Extell Development sparked a ferocious backlash — and viral sensation — when it revealed that its new 33-story 40 Riverside Drive would have two separate entrances: one for condominium buyers and one for tenants in affordable rental units.
The so-called poor door, to be sure, is not the only politically incorrect entrance of its kind in New York City. But just how common is the phenomenon in buildings that house a mix of market-rate condos, market-rate rentals and/or affordable rental units?
It seems that only a handful of similar poor doors exist across the city, including 40 Riverside Boulevard and 1 Northside Piers in Williamsburg, according to brokers and developers who spoke with The Real Deal. But the devil, it seems, is often in the details. Some large buildings, such as 200 East 94th, appear to have a “poor door,” but in fact have two entrances that are open to renters and owners alike.
Toll Brothers’ 1 Northside Piers, for instance, includes 134 affordable rental units, allowing the developer to offer 421a tax abatements to buyers in both 1 and 2 Northside Piers. The affordable units are located in the base of the tower at 4 North 5th Street, and the tower itself is not accessible from that part of the building. And while No. 1 shares a common wall with No. 2, the two are technically separate entities. At Douglaston Development’s the Edge in Williamsburg, middle-income residents cannot use building amenities – a common setup in mixed-income buildings.
The goal with changes to the 421a program, which rewarded developers with 10 to 25 years of tax abatements for the inclusion of affordable rental units — which were often passed on to the condo buyers – was to nudge developers to include affordable dwellings in their developments, rather than off-site, some say. And while that goal to create affordable housing is bringing below-market units to neighborhoods all over the city, it does not always guarantee that everyone will fully mix.
“No one ever said that the goal was full integration of these populations,” said David Von Spreckelsen, senior vice president at Toll Brothers. “So now you have politicians talking about that, saying how horrible those back doors are. I think it’s unfair to expect very high-income homeowners who paid a fortune to live in their building to have to be in the same boat as low-income renters, who are very fortunate to live in a new building in a great neighborhood.”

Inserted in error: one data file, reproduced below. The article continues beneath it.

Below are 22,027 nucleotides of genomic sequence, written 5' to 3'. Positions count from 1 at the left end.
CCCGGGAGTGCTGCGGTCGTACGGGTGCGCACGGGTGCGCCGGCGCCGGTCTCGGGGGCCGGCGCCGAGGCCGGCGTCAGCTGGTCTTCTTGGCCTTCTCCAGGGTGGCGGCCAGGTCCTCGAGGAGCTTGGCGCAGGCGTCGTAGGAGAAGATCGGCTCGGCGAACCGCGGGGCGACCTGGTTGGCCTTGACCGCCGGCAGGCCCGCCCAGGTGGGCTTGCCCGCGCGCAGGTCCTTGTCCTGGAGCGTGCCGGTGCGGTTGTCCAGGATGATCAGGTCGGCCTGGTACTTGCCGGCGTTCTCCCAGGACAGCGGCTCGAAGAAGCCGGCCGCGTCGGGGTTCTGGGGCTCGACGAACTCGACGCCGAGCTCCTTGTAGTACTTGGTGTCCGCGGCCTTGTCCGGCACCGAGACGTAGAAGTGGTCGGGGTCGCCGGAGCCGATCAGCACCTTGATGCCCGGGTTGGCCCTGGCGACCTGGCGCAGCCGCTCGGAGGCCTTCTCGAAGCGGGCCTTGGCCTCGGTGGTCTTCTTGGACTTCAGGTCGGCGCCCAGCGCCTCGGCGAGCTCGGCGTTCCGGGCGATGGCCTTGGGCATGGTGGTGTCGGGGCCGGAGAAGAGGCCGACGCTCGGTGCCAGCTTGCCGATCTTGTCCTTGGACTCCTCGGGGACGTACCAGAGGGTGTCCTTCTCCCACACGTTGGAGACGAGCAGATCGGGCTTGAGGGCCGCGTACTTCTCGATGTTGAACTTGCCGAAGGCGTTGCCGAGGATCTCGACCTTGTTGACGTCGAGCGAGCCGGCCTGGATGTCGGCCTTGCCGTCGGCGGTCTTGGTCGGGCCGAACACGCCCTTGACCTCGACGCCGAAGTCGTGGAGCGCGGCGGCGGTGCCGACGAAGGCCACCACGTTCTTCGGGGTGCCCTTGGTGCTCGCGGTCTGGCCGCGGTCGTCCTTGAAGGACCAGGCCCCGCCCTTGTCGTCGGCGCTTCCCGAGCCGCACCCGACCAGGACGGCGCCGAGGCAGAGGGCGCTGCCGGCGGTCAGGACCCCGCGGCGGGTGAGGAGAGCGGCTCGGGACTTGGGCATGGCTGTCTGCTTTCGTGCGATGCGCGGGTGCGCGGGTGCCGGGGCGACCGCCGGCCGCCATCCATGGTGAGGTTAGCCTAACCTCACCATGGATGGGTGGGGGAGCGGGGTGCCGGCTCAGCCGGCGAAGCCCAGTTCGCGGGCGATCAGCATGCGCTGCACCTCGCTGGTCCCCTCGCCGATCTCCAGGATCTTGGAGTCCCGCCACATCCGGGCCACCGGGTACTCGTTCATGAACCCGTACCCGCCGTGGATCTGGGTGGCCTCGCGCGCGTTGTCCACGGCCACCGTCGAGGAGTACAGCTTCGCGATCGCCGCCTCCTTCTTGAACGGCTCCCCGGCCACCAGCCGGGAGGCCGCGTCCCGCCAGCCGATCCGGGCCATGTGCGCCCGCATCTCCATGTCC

Mayoral candidate and City Council Speaker Christine Quinn responded to the 40 Riverside Boulevard backlash by calling for the state to intervene in Extell’s controversial plan.
“I do not believe that these discriminatory practices were ever contemplated by the legislature,” Quinn told the New York Post. “We need to change state law so that developers [eligible for the exemption] provide common entrances and facilities for residents of the building.”
Greenpoint Landing, Joseph Chetrit and David Bistricer’s 300,000-square-foot luxury project at 77 Commercial Street that would include 200 cheaper units, is also drawing community ire for a prospective “poor door.” Treading lightly in the wake of Extell’s 40 Riverside firestorm, the developers insist they have yet to make a final call on segregated entryways.
Despite the controversy separate entrances can ignite, some say the arrangement is a logical one. Affordable housing and market-rate rentals or condos are different types of products, some real estate professionals argue, that beget a different set of expectations.
For others, the seamless integration of differently-priced units makes far more marketing sense.
“I don’t see those [affordable] units having an impact on the market-rate units,” said Jonathan Miller, president and CEO of appraisal firm Miller Samuel. “The blending of the unit types, if anything, makes the difference between the rents being paid by one group versus another somewhat seamless.”
Some mixed-income properties do indeed take that approach, such as the Related Companies’ 89 Murray in Tribeca, a 163-unit, 50/30/20 property.
“That building has one entrance,” said Jeffrey Sussman, executive vice president of Edward Minskoff Equities, “no differentiation among the people or anything like that.”